Enter the era of neo-liberalism, when individualist values supplanted collectivist ones, ushering in the now familiar cocktail of privatisation, deregulation and new public management. It all reached a crescendo in the mid-1980s with Nigel Lawson’s deregulation of financial markets whilst Chancellor. That sowed volatility fuelling the later (albeit global) 2007-08 financial crisis and ensuing anaemic UK economic performance. Nor was Thatcher averse to using the coercive powers of the state to enforce radical change; hence Andrew Gamble’s paradoxical formulation in his book of the late 1980s, characterising this era as The Free Economy and the Strong State.
Major endeavoured to bring a more emollient style to the Premiership during the 1990s. But he became embroiled in battles within his own Party as Euro-sceptics started to flex their muscles, provided with thinly-veiled encouragement from the sidelines by Thatcher.
When taking over the reins of leadership, Cameron posed as a Party moderniser. However, austerity became his signature policy at the commencement of a third post-war period of Conservative hegemony, fallout from which continues to take a toll on the social safety net and public services, leaving health and social care particularly in parlous straits.
Far from observing a social contract, even the voluntary ‘shadow’ welfare state is buckling under pressure of soaring demand. We know how Cameron’s story ended, in a poorly conceived and badly executed in-out EU referendum.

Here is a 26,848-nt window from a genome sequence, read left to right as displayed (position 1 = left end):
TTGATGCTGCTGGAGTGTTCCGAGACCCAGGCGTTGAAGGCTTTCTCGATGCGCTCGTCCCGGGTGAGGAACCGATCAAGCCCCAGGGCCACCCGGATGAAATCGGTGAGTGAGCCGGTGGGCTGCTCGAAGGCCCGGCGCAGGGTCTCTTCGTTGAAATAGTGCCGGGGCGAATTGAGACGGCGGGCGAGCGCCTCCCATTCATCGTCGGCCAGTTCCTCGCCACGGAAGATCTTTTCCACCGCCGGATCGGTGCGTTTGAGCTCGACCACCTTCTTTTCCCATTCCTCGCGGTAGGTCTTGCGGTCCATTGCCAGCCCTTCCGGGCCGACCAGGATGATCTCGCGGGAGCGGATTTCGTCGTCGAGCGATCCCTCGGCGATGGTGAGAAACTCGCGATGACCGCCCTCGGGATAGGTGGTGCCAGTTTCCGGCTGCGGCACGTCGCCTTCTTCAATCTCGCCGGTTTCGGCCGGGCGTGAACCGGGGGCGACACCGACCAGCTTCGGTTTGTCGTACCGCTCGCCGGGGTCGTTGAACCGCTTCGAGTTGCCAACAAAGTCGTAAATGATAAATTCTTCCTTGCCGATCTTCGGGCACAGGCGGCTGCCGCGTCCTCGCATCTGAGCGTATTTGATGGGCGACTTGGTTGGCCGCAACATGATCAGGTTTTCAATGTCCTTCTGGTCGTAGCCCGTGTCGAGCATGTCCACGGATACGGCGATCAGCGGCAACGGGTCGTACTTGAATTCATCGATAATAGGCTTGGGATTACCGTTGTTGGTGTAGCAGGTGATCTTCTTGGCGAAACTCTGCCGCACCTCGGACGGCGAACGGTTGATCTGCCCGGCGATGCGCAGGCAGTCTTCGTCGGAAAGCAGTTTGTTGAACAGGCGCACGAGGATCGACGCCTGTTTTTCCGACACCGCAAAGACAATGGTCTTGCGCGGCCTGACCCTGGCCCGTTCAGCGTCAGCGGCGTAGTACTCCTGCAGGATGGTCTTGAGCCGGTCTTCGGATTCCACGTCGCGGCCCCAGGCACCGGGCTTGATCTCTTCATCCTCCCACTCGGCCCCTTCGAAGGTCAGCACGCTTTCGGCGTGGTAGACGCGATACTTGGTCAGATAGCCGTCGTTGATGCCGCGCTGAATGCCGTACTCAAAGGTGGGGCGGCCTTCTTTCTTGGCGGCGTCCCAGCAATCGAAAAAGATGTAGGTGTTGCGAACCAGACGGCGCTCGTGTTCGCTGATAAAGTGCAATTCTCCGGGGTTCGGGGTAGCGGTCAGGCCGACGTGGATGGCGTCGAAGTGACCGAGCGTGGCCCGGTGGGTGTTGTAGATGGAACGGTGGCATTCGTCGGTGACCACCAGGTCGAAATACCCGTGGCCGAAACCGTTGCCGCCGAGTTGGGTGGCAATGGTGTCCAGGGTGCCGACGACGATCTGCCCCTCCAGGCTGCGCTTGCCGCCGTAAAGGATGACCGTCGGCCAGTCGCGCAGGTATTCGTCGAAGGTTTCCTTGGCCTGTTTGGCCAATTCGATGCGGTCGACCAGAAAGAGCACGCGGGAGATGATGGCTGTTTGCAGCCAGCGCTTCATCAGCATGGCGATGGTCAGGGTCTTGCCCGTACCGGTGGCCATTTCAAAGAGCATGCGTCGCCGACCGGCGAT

Together with political gridlock during May’s Premiership, this cleared the way for an opportunistic Johnson, seizing on Brexit and taking political refuge in neo-imperial fantasies of ‘Global Britain’. Not only that, he presided over the most corrupt Premiership of the post-1945 period. With an unstable coalition of voters cobbled together in the 2019 election unravelling, the Conservative Party descended into full-scale crisis mode during the course of 2022, from which it is currently trying desperately to extricate itself.
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One commonality in these three periods of extended Conservative rule is that they all eventually succumbed to scandal, ultimately lapping at the very doors of Downing Street under Johnson’s Premiership. In other respects there was an even more remarkable transformation.
A party once accepting the social contract became instrumental in a society marred by inequality and poverty, with corrosive socioeconomic structural forces becoming deeply embedded. The market paradigm remains the default position, despite unavoidable large-scale state interventions during the pandemic and subsequently to mitigate an energy crisis. Yet, an imperative need is for sustained return to more proactive government, given how the UK has been relegated to almost developmental status.
Additionally, there came retreat from the vision of leaders who accepted, on dissolution of Empire, that Britain’s only viable future lay with Europe, to instead fantasising about ‘Global Britain’. As Sathnam Sanghera argues in Empireland, in contradiction to the cultural warriors, progress as a nation can only proceed through challenging myths around imperial legacies. Instead, we have again become stranded by lack of any meaningful clarity— as in the 1950s— about the role the British state can and should perform on the international stage. All has come full circle, at the very time when Ukraine’s conflagration re-pivots the gravitational pull towards the European Continent.
Chris Painter is an emeritus professor of public policy and management at Birmingham City University